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Friday 26 April 2019
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Hinds: 15 years jail for trespass

Senior citizens cars firebombed, told to ‘ride out’

Fitzgerald Hinds
Fitzgerald Hinds

MINISTER in the Office of the Attorney General Fitzgerald Hinds on Friday introduced legislation to criminalise illegal occupation of homes and said there have been instances of senior citizens who have been told to "ride out" by criminal elements.

He was presenting a ministerial statement on the Trespass (Amendment) Bill in Parliament.

The bill introduced two new criminal offences: forcible entry (someone uses force, threats or intimidation to enter land or a dwelling house which is in lawful possession of another and attempt to expel the person and take possession) and forcible detainer (person who is unlawfully in any land or dwelling house maintains or attempts to maintain his possession or occupation." Both offences carry upon summary conviction a fine of $100,000 and imprisonment for 15 years.

Hinds said over the years the constitutionally recognised and protected right of enjoyment of property and the right not to be deprived except by due process of law has been severely challenged "as law-abiding citizens and rent-paying tenants, even in the Housing Development Corporation's (HDC) apartments, and private home owners are chased out of and denied re-entry to their apartments and private dwelling houses by criminal elements, employing the 'bully-boy' tactics of intimidation and violence."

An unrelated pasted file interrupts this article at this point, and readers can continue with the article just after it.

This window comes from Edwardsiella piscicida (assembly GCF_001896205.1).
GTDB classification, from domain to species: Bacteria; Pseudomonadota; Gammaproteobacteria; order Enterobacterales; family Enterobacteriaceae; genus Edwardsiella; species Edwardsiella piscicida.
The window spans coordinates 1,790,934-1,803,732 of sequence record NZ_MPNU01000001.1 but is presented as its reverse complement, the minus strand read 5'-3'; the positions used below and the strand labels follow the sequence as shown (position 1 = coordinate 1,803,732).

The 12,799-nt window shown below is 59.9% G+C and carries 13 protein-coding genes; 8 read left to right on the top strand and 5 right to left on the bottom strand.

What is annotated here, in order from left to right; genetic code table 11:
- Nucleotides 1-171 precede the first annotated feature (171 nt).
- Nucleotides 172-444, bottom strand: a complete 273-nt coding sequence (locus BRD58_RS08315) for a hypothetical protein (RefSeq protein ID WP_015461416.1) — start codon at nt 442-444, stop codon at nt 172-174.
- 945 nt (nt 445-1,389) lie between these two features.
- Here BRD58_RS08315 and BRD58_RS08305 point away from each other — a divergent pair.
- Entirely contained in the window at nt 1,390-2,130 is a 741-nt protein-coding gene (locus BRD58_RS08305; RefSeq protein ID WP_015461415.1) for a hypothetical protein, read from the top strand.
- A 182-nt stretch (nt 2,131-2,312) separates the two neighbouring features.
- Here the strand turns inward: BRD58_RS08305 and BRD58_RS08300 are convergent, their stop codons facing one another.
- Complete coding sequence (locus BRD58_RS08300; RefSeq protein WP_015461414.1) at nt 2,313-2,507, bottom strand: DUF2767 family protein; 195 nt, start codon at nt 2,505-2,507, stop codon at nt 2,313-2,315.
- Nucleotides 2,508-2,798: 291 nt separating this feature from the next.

He reported in one area in Port of Spain police officers and soldiers went to a number of HDC apartments and detained 15 people who were illegally occupying these apartments.

"The brazen nature of these elements was exemplified when, a few weeks later, police conducted another similar exercise and again had to remove several of the same persons from illegal occupation of the said apartments."

Hinds said he has heard reports of retired and senior citizens who work for their entire careers to acquire a home and have been chased out.

"Cars firebombed, threats issued to flee or die. They are told – as they say colloquially – to 'ride out.'"

Hinds said there are many instances of these incidents across the country. He added police often see these cases as civil matters and feel powerless to treat with them in the way good sense and justice demand.

He said Government sought to address the unlawful situation and the Law Reform Commission (LRC) developed and draft legislation to teat with these instances. He explained this included a comprehensive review of TT's Trespass Act which last amended in 1936. He said the outcome of the exercise was the drafting of the Trespass (Amendment) Bill 2018 which was considered by the LRC and has been approved by Cabinet.

Hinds said the bill also seek to modernise the archaic parent act and increase a number of the existing penalties.

"The law here introduced is primarily designed to treat with a new anti-social/criminal behaviour in our society which the Government finds unacceptable."

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